Peacock via YouTube
In a just-released clip from his Peacock show Hart to Heart, Kevin Hart asks Dwayne Johnson why, given what Hart sees as a successful opening and “an appetite from your fan base,” Black Adam didn’t get a sequel.
“I think that Black Adam got caught in a vortex of new leadership,” Johnson answers, adding that it “got knocked down a bit” because of Covid-related stoppages. Johnson then moved back to issues with leadership.
“It was so many changes in leadership. Anytime you have a company, a publicly-traded company, and you have all those changes in leadership, you have people coming in who creatively, fiscally, are going to make decisions that you may not agree with, philosophically.”
Last December, Johnson took to social media to relate a conversation with DC Studios co-head James Gunn that Black Adam wouldn’t be a part of the first phase of DC’s new plans. “However, DC and Seven Bucks have agreed to continue exploring the most valuable ways Black Adam can be utilized in future DC multiverse chapters,” Johnson wrote. He then made clear, “These decisions made by James and DC leadership represent their vision of DCU through their creative lens.”
That followed the much-discussed decision by then-new Warner Bros. Discovery CEO David Zaslav to scrap the nearly-completed Batgirl film that cost that cost $60 million-$70 million.
With some time between then and now, Johnson tells Hart, “I think Black Adam is one of those movies that got caught in that web of new leadership. And that will always be one of the, one of the biggest mysteries I think, not only for me and us on our end, but also throughout our business.”
Black Adam per our sources didn’t lose much money — and we stick by that. Johnson says he and others wonder why, given that performance and other positives despite the headwinds the film faced, Black Adam was not included in the new DCU.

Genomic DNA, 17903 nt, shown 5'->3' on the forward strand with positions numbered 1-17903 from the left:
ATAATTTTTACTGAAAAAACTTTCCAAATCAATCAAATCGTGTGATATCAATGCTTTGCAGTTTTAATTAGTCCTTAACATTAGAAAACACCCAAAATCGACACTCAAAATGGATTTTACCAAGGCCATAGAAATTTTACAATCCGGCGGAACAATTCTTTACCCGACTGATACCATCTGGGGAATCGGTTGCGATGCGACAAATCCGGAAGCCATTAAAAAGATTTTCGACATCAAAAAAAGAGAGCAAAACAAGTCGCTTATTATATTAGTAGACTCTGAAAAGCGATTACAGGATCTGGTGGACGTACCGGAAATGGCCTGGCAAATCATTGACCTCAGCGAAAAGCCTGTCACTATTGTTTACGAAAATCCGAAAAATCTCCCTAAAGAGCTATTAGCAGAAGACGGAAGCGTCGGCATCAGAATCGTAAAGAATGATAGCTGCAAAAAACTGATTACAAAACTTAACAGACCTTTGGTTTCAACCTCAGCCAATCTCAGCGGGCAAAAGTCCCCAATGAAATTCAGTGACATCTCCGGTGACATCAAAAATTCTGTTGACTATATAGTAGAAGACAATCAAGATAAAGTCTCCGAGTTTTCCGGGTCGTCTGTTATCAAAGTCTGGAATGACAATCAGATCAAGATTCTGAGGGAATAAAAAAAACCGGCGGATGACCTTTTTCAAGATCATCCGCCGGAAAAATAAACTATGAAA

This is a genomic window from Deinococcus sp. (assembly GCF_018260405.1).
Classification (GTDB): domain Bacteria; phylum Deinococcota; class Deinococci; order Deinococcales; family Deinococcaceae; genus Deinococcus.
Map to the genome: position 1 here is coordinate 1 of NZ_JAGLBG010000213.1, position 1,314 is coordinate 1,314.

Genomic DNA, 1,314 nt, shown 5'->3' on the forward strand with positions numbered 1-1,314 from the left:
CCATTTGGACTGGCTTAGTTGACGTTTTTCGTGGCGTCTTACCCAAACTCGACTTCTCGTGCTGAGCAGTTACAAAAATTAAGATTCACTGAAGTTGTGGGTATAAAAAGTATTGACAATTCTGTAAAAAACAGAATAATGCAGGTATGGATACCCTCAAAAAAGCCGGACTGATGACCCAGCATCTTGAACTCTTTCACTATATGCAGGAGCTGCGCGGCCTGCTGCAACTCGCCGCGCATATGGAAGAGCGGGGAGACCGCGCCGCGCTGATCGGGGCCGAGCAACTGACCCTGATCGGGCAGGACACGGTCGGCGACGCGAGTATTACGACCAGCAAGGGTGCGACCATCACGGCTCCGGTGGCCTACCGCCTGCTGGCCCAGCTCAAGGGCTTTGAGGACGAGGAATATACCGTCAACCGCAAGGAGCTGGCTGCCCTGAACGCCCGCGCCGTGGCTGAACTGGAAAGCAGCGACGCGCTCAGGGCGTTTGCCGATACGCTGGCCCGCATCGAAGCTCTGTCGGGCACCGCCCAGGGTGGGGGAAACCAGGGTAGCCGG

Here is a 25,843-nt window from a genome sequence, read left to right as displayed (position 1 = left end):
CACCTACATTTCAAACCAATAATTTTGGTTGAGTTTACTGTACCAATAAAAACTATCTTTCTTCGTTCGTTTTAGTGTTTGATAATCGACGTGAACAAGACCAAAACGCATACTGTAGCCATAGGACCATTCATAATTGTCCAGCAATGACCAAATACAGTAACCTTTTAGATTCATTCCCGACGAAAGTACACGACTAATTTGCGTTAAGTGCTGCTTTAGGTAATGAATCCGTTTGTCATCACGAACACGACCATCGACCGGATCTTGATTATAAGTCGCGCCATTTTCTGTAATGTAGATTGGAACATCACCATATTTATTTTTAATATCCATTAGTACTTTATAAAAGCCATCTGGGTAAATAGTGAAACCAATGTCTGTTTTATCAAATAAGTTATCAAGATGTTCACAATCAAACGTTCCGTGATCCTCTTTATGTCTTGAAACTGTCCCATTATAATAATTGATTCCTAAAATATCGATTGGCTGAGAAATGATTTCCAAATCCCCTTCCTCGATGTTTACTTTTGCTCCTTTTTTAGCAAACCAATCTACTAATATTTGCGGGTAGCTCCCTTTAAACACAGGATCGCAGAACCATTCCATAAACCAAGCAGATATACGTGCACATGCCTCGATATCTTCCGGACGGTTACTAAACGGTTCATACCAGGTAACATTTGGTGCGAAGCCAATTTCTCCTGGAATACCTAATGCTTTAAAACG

“That was a question out of Wall Street, that was a question out of Hollywood: ‘Wait a minute. You had the biggest opening of your career. Sure, no China. That could have been maybe $100m, maybe 200m more dollars. You’re establishing a new superhero. You want to grow out the franchise. You bring back Superman and Henry Cavill. The world went crazy.’ And also, too, we created a diverse superhero portfolio…”
Johnson seems to be at peace that he kept the main thing the main thing, even if the studio may not have done so.
“As business-minded people, you and I, who are always thinking ‘audience first,’ yes we look at and respect the bottom line economically, but also when you think about opportunity and creating opportunity and creating things that are fresh for our audience – which is our number one boss – when that wasn’t looked at through that lens, it makes things a little more challenging for guys like you and I.”
Johnson, as he often does, compared it to sports where a new team owner wants to put his stamp on a franchise, no matter what.
“You know what it is? It’s like new ownership coming in and buying an NFL team going, “Alright. Not my head coach. Not my quarterback. Doesn’t matter how many times we won the Super Bowl. Doesn’t matter how many rings we got. I’m going with somebody else.”